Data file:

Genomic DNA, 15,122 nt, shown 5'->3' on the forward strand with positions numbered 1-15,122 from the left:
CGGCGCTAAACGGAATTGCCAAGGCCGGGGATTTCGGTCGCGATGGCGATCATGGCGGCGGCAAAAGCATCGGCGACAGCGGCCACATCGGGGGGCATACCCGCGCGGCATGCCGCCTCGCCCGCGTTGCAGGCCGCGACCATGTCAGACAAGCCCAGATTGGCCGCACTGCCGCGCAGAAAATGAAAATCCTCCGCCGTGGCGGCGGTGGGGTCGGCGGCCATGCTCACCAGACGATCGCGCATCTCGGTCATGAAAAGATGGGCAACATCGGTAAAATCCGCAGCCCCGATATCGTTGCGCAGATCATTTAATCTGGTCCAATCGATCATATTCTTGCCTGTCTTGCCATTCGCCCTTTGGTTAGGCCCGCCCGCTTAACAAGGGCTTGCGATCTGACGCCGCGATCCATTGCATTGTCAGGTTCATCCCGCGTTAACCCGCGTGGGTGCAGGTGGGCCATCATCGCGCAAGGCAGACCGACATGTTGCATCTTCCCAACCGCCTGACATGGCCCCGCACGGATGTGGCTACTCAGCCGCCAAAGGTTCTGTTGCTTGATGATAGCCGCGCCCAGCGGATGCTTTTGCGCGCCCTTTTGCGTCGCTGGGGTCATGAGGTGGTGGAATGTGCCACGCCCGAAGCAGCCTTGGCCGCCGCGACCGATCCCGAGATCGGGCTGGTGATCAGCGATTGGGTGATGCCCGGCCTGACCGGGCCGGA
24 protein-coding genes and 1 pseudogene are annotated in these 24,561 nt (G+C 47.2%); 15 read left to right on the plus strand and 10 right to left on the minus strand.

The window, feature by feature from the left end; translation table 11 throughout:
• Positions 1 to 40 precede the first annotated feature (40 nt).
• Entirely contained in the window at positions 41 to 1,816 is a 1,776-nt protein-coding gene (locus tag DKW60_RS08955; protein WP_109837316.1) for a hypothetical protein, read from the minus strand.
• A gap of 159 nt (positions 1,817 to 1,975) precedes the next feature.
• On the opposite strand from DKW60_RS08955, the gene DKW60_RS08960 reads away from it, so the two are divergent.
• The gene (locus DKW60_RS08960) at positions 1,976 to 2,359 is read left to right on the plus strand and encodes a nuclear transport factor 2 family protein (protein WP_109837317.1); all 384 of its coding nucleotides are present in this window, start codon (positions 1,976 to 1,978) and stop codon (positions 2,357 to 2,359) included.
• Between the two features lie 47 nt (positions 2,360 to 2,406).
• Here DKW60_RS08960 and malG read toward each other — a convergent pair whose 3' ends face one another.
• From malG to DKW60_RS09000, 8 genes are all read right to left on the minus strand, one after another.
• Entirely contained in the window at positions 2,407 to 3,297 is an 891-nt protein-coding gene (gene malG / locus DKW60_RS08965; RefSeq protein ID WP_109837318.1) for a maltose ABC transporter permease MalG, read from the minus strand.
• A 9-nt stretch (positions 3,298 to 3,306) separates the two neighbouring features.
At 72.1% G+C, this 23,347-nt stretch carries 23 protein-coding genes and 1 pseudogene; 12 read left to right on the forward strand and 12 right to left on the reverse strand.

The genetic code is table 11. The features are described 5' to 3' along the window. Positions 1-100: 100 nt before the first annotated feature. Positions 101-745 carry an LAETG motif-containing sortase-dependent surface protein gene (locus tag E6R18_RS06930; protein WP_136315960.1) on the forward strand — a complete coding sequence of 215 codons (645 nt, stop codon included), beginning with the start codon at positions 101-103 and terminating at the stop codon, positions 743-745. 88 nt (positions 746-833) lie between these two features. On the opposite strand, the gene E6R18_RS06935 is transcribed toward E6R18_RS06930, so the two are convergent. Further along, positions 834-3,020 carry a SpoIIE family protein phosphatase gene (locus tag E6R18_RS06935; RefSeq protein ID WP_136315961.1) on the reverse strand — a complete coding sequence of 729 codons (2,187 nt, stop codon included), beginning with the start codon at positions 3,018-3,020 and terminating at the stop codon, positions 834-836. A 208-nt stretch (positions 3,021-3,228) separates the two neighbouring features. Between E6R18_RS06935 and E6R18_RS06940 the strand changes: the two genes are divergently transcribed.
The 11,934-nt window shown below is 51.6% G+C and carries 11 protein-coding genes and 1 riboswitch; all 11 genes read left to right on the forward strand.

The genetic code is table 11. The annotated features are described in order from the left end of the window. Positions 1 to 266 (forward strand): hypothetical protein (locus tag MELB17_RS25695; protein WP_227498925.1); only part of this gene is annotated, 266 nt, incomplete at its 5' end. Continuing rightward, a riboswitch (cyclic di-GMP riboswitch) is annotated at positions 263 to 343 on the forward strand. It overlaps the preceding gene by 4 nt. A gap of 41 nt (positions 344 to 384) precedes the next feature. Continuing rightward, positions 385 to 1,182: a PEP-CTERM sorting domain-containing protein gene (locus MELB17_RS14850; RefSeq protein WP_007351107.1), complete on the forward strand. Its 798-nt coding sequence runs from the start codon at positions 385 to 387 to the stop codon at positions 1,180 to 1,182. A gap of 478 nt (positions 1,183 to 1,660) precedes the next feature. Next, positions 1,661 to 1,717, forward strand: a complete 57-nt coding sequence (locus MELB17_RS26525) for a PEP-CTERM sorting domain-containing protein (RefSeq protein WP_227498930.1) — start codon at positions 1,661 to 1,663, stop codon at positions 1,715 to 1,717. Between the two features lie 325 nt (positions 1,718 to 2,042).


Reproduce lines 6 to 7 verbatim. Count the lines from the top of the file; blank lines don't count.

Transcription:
• Entirely contained in the window at positions 41 to 1,816 is a 1,776-nt protein-coding gene (locus tag DKW60_RS08955; protein WP_109837316.1) for a hypothetical protein, read from the minus strand.
• A gap of 159 nt (positions 1,817 to 1,975) precedes the next feature.